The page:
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April 18, 2014 | NPR · The agreement calls on all parties to refrain from violence, requires that illegally-armed groups disarm and that control of government buildings be returned to Ukrainian authorities.
 
April 18, 2014 | NPR · President Obama said enrollment under the Affordable Care Act reached 8 million after the deadline was extended by 2 weeks. The figure represents a turnaround from the disastrous debut of the website.
 
April 18, 2014 | NPR · Morning Edition spent a lot of time recently reporting from the U.S.-Mexico border. President Obama has deported 2 million people from the U.S. But many say that number is misleading.
 

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April 19, 2014 | NPR · The military's training center at Fort Irwin in California is complete with mock Middle Eastern villages. But as the U.S. combat mission in Afghanistan winds down, how will this facility change?
 
April 19, 2014 | NPR · In the Ukrainian city of Donetsk, the opposing camps seem increasingly entrenched, despite a diplomatic effort to ease tensions. Pro-Russian forces refuse to leave occupied buildings and public squares in the east. It's an uneasy Easter weekend and neither side is willing to budge.
 
April 19, 2014 | NPR · Russia is in the middle of a planned upgrade and expansion of its military forces, but global affairs professor Mark Galeotti tells NPR's Arun Rath that Russia's military has its limits.
 

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April 19, 2014 | NPR · The search continues for hundreds of people, mostly students, who were on board a South Korean ferry when it sank this week. Correspondent Anthony Kuhn shares the latest with NPR's Wade Goodwyn.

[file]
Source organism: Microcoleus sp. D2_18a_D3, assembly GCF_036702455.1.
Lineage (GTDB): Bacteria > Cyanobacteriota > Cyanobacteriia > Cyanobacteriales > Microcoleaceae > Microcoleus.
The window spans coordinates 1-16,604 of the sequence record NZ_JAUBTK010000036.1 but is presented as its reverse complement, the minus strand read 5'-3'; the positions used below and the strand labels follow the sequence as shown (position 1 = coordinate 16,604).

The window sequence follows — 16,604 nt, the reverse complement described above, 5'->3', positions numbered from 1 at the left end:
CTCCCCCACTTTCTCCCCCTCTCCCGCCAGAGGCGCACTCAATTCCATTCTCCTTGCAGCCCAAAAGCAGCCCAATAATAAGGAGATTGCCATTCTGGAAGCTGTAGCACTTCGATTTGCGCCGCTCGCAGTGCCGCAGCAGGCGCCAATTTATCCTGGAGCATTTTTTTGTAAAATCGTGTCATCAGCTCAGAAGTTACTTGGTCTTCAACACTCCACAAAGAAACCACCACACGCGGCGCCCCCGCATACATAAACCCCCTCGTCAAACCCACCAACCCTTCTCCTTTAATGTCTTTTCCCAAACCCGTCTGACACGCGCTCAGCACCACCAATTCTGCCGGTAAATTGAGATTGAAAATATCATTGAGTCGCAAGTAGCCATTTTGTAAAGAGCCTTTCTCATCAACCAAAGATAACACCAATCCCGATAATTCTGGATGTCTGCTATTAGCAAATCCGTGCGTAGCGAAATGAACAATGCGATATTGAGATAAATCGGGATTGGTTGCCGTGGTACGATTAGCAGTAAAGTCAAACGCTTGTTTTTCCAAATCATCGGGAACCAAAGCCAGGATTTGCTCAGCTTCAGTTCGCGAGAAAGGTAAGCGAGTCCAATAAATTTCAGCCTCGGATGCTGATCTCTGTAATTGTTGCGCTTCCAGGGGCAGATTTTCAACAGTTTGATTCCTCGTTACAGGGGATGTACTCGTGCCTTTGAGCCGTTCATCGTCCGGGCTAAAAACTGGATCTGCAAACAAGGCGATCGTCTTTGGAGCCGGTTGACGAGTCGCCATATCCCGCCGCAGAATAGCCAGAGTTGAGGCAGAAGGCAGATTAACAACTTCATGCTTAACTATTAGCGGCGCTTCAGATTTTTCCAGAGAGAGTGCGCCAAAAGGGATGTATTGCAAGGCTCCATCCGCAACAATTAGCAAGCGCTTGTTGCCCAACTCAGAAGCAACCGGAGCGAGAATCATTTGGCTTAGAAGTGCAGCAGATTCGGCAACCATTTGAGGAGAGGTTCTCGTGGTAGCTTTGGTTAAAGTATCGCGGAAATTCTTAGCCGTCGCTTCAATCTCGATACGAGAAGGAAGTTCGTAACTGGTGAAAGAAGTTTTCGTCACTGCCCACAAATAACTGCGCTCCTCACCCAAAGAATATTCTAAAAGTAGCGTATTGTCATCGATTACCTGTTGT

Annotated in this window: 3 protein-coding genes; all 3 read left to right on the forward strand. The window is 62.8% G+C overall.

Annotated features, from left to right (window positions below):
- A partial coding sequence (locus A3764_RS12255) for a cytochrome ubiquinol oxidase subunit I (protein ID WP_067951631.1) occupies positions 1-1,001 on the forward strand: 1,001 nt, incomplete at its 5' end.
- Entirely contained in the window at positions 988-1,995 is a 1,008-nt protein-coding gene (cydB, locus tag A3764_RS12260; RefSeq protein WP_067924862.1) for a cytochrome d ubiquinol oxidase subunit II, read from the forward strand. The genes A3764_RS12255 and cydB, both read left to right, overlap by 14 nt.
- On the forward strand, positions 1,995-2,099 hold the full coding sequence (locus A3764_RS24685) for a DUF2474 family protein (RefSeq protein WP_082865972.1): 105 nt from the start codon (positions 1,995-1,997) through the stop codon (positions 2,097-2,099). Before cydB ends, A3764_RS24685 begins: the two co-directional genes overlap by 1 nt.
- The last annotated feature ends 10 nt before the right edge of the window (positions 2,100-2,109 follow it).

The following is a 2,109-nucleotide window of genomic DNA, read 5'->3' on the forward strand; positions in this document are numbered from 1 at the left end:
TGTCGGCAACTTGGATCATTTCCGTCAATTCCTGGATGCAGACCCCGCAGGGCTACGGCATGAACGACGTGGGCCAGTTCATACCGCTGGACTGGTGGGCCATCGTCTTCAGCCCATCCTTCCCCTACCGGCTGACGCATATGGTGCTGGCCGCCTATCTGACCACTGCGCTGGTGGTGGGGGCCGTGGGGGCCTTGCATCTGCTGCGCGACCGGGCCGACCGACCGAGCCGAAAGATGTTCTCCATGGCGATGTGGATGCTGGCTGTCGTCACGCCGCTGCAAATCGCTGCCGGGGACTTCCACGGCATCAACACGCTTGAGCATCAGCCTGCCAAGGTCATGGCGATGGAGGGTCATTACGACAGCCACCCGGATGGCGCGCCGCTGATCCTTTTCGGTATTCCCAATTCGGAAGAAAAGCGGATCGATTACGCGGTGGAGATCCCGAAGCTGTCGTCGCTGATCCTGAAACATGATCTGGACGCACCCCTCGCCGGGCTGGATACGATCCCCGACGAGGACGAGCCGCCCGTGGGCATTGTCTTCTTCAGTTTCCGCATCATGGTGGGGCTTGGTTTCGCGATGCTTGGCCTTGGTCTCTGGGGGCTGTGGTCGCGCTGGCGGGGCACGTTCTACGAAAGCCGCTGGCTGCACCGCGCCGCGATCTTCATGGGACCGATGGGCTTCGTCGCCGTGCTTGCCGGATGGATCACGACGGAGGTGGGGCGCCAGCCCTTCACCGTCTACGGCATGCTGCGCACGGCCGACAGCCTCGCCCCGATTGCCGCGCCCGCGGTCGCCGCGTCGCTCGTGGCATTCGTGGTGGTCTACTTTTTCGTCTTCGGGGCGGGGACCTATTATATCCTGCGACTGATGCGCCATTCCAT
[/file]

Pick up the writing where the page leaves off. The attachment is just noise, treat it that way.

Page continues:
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April 13, 2014 | NPR · As the anniversary of last year's marathon bombing approaches, NPR's Rachel Martin speaks with correspondent Carrie Johnson about the investigation and legal wrangling yet to come.
 

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World Story of the Day

Apr 19, 2014 — Immigrant workers in the Silicon Valley attend Toastmasters meetings to improve their public speaking. Organizers say those skills often lead to increased confidence at work and even job promotions.
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Apr 18, 2014 — A police sweep after Friday prayers is the latest in a weeks-long crackdown against terrorism. The operations have pulled in thousands of refugees, immigrants and Kenyan citizens of Somali descent.
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Apr 17, 2014 — The two cases are the first in the country since 1999. The virus spread from neighboring Cameroon. When polio is on the move in Central Africa, the toll can be tragic.
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Apr 16, 2014 — Young ultra-Orthodox Jews are increasingly pursuing college degrees or joining the workforce. That's challenged matchmaking customs and led to a new service that connects like-minded men and women.
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Apr 14, 2014 — Gold is not just about ornamentation in India. It's an insurance policy against bad economic times and bad marriages. Enterprising Indian women are using it to get loans to start small businesses.
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Apr 15, 2014 — The bloody 1989 crackdown in Beijing changed China, NPR's Louisa Lim explains in a new book. She also chronicles the brutal repression that took place in another city — and remained hidden until now.
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Apr 13, 2014 — Hundreds of Pentecostal churches have cropped up in Cameroon in the past decade. Now, the government is shutting some down, targeting churches that it says take advantage of poor, desperate people.
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Apr 12, 2014 — Men and women ski on the same slopes. A rock band performs in the capital. It's all part of the constant tug-of-war between religious conservatives and those seeking more social freedoms.
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Apr 11, 2014 — Pro-Russian protesters in the eastern city of Donetsk seized a government building in the middle of town on Sunday. NPR's Ari Shapiro went inside the building and reports on what it was like.
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Apr 10, 2014 — NPR's Jackie Northam was a freelance reporter based in Kenya when the Rwandan genocide erupted. In this essay, she recalls covering those terrible events and trying to make sense of them afterward.
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